In a remarkable twist, Mr. Starr, known for his aggressive pursuit of Mr. Clinton’s impeachment for lying about an affair with a White House intern, told the Senate on Monday that the use of the constitutional remedy should be rare, and that Mr. Trump’s actions did not rise to it.

Westlake Legal Group 00dc-managerphotos-wh-02-jumbo Framing the Impeachment Case: An Inside Look at Opposing Legal Teams United States Politics and Government Trump, Donald J Trump-Ukraine Whistle-Blower Complaint and Impeachment Inquiry Starr, Kenneth W Senate Sekulow, Jay Alan Schiff, Adam B Ray, Robert W Photography Nadler, Jerrold Lofgren, Zoe Johnson, Andrew Jeffries, Hakeem impeachment House of Representatives Herschmann, Eric D Garcia, Sylvia R. Dershowitz, Alan M Demings, Val Clinton, Bill Cipollone, Pat A   Credit…

“Instead of a once-in-a-century phenomenon, which it had been, presidential impeachment has become a weapon to be wielded against one’s political opponent.”

Ken Starr — The independent counsel whose report led to the impeachment of President Bill Clinton

Westlake Legal Group 00dc-managerphotos-wh-jumbo Framing the Impeachment Case: An Inside Look at Opposing Legal Teams United States Politics and Government Trump, Donald J Trump-Ukraine Whistle-Blower Complaint and Impeachment Inquiry Starr, Kenneth W Senate Sekulow, Jay Alan Schiff, Adam B Ray, Robert W Photography Nadler, Jerrold Lofgren, Zoe Johnson, Andrew Jeffries, Hakeem impeachment House of Representatives Herschmann, Eric D Garcia, Sylvia R. Dershowitz, Alan M Demings, Val Clinton, Bill Cipollone, Pat A   Credit…

“You cannot turn conduct that is not impeachable into impeachable conduct simply by using words like ‘quid pro quo’ and ‘personal benefit.’”

Alan M. Dershowitz — Professor emeritus at Harvard Law School

Other lawyers on the president’s trial team include Pam Bondi, the former Florida attorney general; Eric D. Herschmann; Michael Purpura and Patrick Philbin, deputy White House counsels; and Jane Serene Raskin, who helped defend Mr. Trump during the investigation by Robert S. Mueller III, the special counsel who investigated Russia’s interference in the 2016 election and ties with the Trump campaign.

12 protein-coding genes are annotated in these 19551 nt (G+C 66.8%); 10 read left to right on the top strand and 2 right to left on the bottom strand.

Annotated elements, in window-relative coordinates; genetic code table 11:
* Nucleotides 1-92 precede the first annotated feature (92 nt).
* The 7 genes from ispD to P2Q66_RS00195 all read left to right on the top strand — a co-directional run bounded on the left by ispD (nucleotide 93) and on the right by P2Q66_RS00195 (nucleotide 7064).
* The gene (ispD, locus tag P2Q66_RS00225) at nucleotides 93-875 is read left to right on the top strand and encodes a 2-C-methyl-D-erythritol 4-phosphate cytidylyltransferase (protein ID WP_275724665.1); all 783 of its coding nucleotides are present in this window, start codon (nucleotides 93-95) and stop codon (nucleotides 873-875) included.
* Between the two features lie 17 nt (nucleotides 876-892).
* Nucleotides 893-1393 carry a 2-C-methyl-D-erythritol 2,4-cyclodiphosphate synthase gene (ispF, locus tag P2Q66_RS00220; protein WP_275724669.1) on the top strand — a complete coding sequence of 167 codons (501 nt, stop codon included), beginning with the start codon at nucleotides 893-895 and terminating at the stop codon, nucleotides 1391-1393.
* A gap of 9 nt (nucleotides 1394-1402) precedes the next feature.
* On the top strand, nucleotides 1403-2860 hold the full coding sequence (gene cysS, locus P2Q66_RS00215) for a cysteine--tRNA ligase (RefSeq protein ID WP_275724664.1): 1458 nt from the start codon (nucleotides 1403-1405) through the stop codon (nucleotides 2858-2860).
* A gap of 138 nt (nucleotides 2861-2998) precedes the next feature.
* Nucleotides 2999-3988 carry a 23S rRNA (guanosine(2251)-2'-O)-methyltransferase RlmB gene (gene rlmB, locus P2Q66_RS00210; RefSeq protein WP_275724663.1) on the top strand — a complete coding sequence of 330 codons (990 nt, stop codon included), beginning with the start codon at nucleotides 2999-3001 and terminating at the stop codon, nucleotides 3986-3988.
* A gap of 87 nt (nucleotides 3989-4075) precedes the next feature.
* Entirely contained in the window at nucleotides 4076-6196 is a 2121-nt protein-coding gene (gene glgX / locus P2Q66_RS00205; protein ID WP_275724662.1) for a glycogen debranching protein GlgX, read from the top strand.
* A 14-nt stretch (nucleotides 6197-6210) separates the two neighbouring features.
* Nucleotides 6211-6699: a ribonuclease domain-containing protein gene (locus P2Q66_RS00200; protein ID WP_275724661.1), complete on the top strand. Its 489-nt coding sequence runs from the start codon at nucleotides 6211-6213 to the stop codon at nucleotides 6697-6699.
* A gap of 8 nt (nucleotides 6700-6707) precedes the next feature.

On Monday, Mr. Dershowitz was the only one of the group to directly address the revelations by John R. Bolton in an unpublished manuscript that Mr. Trump directly tied aid to Ukraine aid to investigations of his political rivals. Even if true, Mr. Dershowitz said, it was not impeachable.

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Bolton Was Concerned That Trump Did Favors for Autocratic Leaders, Book Says

Westlake Legal Group 27dc-bolton-facebookJumbo Bolton Was Concerned That Trump Did Favors for Autocratic Leaders, Book Says ZTE Corp Xi Jinping United States Politics and Government United States International Relations Turkey Trump, Donald J Trump-Ukraine Whistle-Blower Complaint and Impeachment Inquiry Halkbank Erdogan, Recep Tayyip Embargoes and Sanctions China Bolton, John R Barr, William P

WASHINGTON — John R. Bolton, the former national security adviser, privately told Attorney General William P. Barr last year that he had concerns that President Trump was effectively granting personal favors to the autocratic leaders of Turkey and China, according to an unpublished manuscript by Mr. Bolton.

Mr. Barr responded by pointing to a pair of Justice Department investigations of companies in those countries and said he was worried that Mr. Trump had created the appearance that he had undue influence over what would typically be independent inquiries, according to the manuscript. Backing up his point, Mr. Barr mentioned conversations Mr. Trump had with the leaders, President Recep Tayyip Erdogan of Turkey and President Xi Jinping of China.

Mr. Bolton’s account underscores the fact that the unease about Mr. Trump’s seeming embrace of authoritarian leaders, long expressed by experts and his opponents, also existed among some of the senior cabinet officers entrusted by the president to carry out his foreign policy and national security agendas.

Mr. Bolton recounted his discussion with Mr. Barr in a draft of an unpublished book manuscript that he submitted nearly a month ago to the White House for review. People familiar with the manuscript described its contents on the condition of anonymity.

The book also contains an account of Mr. Trump telling Mr. Bolton in August that he wanted to continue freezing $391 million in security assistance to Ukraine until officials there helped with investigations of political rivals, The New York Times reported on Sunday. The matter is at the heart of the articles of impeachment against the president.